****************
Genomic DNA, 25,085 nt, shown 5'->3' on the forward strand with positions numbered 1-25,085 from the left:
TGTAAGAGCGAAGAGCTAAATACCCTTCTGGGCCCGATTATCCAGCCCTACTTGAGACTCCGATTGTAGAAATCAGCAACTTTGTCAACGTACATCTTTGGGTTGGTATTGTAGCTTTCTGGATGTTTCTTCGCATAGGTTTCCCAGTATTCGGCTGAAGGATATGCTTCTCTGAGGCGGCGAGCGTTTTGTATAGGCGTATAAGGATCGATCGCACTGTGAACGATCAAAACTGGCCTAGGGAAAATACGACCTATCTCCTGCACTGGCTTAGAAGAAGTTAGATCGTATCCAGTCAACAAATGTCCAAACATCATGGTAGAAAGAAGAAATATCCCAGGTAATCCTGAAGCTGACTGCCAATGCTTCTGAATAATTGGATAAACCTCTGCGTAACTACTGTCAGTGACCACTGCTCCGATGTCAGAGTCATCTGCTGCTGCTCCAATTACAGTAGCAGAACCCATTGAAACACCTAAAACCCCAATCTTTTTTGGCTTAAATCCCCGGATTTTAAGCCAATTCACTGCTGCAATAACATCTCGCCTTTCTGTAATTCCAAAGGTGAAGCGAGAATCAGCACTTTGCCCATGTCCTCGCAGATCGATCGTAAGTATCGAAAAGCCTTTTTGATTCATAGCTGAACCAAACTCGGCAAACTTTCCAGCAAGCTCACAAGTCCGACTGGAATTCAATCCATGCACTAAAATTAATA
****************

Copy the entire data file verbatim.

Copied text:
Genomic DNA, 25,085 nt, shown 5'->3' on the forward strand with positions numbered 1-25,085 from the left:
TGTAAGAGCGAAGAGCTAAATACCCTTCTGGGCCCGATTATCCAGCCCTACTTGAGACTCCGATTGTAGAAATCAGCAACTTTGTCAACGTACATCTTTGGGTTGGTATTGTAGCTTTCTGGATGTTTCTTCGCATAGGTTTCCCAGTATTCGGCTGAAGGATATGCTTCTCTGAGGCGGCGAGCGTTTTGTATAGGCGTATAAGGATCGATCGCACTGTGAACGATCAAAACTGGCCTAGGGAAAATACGACCTATCTCCTGCACTGGCTTAGAAGAAGTTAGATCGTATCCAGTCAACAAATGTCCAAACATCATGGTAGAAAGAAGAAATATCCCAGGTAATCCTGAAGCTGACTGCCAATGCTTCTGAATAATTGGATAAACCTCTGCGTAACTACTGTCAGTGACCACTGCTCCGATGTCAGAGTCATCTGCTGCTGCTCCAATTACAGTAGCAGAACCCATTGAAACACCTAAAACCCCAATCTTTTTTGGCTTAAATCCCCGGATTTTAAGCCAATTCACTGCTGCAATAACATCTCGCCTTTCTGTAATTCCAAAGGTGAAGCGAGAATCAGCACTTTGCCCATGTCCTCGCAGATCGATCGTAAGTATCGAAAAGCCTTTTTGATTCATAGCTGAACCAAACTCGGCAAACTTTCCAGCAAGCTCACAAGTCCGACTGGAATTCAATCCATGCACTAAAATTAATA